The antiepileptic drug lamotrigine* has been studied in patients with bipolar depression after a clinical benefit was seen with bipolar disorder.31 A meta-analysis from five trials of lamotrigine in bipolar depression reported a modest treatment effect; however, no one trial showed statistically significant benefits of treatment with lamotrigine in comparison with placebo. When lamotrigine and placebo were studied as an add-on therapy to ongoing treatment with lithium in patients with bipolar depression, the addition of lamotrigine to lithium improved outcomes in patients with acute bipolar depression.32 Thus, the place of lamotrigine monotherapy in acute treatment of bipolar depression remains uncertain.33
Other mood stabilizers such as lithium and valproate have not demonstrated efficacy in acute treatment of bipolar depression. Lithium has been used for decades as maintenance treatment of mania to reduce the risk of manic relapses as well as and depressive relapses.34 Valproate has been used in the past two decades; however, placebo controlled evidence for valproate in acute depression or long-term prevention remains scarce.35
Response to treatment
It is estimated that up to a one-third of patients with bipolar disorder do not respond to treatments in naturalistic studies and this is considered to be a conservative estimate.3,36 Many patients who receive adequate pharmacotherapy still may have lengthy and debilitating periods of subthreshold depressive symptoms after major episodes. This was evident in the longitudinal studies mentioned earlier that estimate that patients with bipolar disorder type I spend as many as three weeks depressed for every one week hypomanic or manic; the ratio of depression to hypomania in bipolar disorder type II is 37:1.2,3
These pervasive but subthreshold depressive symptoms have been associated with social and occupational impairment.37 There is little evidence to date that offers any effective strategies for patients who do not respond to first-line treatments. A recent review of strategies reported just several small trials; one each for ketamine*, pramipexole*, lamotrigine*, and risperidone*, and two each for modafinil* and electroconvulsive therapy.38 Stimulants (e.g., amphetamines*, methylphenidate*) have also been studied for their potential antidepressant effects in bipolar depression. As a result, recommendations in clinical practice guidelines for treatment-resistant bipolar depression are still often based on the evidence on augmentation and switching strategies in unipolar depression.15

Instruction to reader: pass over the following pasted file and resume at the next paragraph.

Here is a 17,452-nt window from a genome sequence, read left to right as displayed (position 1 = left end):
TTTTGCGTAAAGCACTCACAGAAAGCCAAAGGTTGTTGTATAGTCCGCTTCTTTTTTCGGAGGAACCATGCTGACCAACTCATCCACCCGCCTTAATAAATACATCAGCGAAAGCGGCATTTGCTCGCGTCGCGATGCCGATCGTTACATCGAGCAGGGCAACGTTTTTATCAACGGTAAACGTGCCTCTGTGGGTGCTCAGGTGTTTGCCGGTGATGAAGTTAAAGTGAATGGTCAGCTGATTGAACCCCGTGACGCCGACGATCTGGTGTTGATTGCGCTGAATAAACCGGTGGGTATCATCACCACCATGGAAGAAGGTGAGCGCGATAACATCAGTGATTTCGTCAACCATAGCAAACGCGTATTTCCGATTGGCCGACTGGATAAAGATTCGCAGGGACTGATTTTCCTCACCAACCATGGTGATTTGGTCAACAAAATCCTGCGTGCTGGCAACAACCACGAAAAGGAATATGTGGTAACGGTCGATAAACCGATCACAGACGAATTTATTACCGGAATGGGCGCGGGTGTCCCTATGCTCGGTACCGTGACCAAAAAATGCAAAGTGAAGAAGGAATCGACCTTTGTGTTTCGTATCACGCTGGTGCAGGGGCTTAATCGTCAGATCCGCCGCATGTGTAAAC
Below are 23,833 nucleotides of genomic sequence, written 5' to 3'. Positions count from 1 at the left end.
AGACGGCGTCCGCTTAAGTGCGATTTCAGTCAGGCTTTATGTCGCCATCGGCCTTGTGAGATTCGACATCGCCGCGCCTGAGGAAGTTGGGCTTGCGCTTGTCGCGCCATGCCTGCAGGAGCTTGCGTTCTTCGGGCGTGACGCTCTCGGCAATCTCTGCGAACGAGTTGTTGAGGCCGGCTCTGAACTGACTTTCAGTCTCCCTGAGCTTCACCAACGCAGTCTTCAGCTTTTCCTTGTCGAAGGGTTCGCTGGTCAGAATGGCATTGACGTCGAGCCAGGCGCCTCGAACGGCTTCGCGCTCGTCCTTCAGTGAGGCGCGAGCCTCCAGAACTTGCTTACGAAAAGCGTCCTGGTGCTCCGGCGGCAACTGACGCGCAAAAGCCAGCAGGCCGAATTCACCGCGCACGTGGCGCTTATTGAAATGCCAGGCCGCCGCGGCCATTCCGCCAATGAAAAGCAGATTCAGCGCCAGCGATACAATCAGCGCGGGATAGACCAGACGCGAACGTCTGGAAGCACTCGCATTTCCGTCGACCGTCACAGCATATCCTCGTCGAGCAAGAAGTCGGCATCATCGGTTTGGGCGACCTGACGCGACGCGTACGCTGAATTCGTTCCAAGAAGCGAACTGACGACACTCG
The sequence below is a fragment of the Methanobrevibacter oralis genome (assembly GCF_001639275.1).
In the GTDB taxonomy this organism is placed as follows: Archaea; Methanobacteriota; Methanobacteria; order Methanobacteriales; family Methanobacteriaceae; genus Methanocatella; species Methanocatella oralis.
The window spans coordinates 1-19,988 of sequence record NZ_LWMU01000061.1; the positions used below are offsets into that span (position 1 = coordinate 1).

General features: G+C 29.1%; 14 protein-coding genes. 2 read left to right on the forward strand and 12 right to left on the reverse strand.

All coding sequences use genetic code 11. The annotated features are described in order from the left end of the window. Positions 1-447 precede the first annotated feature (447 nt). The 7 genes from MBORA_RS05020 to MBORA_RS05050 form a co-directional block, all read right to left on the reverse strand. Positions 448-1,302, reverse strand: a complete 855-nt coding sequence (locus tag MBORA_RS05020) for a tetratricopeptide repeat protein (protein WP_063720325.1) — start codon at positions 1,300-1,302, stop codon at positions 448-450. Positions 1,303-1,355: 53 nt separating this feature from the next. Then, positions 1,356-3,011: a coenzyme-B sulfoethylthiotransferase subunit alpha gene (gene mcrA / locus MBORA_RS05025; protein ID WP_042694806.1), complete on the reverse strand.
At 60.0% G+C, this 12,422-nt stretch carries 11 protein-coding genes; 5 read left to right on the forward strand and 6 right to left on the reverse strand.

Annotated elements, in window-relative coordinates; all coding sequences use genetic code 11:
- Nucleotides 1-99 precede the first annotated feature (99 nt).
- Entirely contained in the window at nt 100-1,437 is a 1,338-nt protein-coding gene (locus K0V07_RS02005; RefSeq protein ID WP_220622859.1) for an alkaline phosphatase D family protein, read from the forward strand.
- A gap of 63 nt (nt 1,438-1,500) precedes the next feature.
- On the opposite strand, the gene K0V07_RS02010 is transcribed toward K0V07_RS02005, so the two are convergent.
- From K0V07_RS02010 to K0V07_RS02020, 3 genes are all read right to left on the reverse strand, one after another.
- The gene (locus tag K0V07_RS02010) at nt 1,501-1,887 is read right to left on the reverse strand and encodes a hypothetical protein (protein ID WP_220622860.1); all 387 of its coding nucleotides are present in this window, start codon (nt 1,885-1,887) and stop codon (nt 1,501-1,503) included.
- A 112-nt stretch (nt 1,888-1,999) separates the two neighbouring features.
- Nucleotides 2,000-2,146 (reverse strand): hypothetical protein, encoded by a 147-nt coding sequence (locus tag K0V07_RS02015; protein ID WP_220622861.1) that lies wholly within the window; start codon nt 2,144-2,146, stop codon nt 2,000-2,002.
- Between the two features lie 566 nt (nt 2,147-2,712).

The need for additional effective drugs for bipolar depression remains an unmet clinical need and clinicians who treat this disorder should be aware of the current and emerging evidence to facilitate best practices for patients with bipolar disorder.40
*Not an FDA-approved indication for this agent.
Psychosocial treatments for bipolar disorder
Treatment guidelines increasingly recommend the combination of pharmacotherapy with targeted psychotherapy to optimize the management of bipolar disorder.41,42 A number of randomized trials have studied the effect of combined pharmacological and psychological interventions and various health-service interventions in bipolar disorder43,44 but few of the trials have specifically investigated the early stages of bipolar disorder. Observational studies suggest that early intervention may improve both course and outcomes. Delay to first treatment is associated with more time depressed, greater severity of depression, more episodes, and fewer days euthymic.45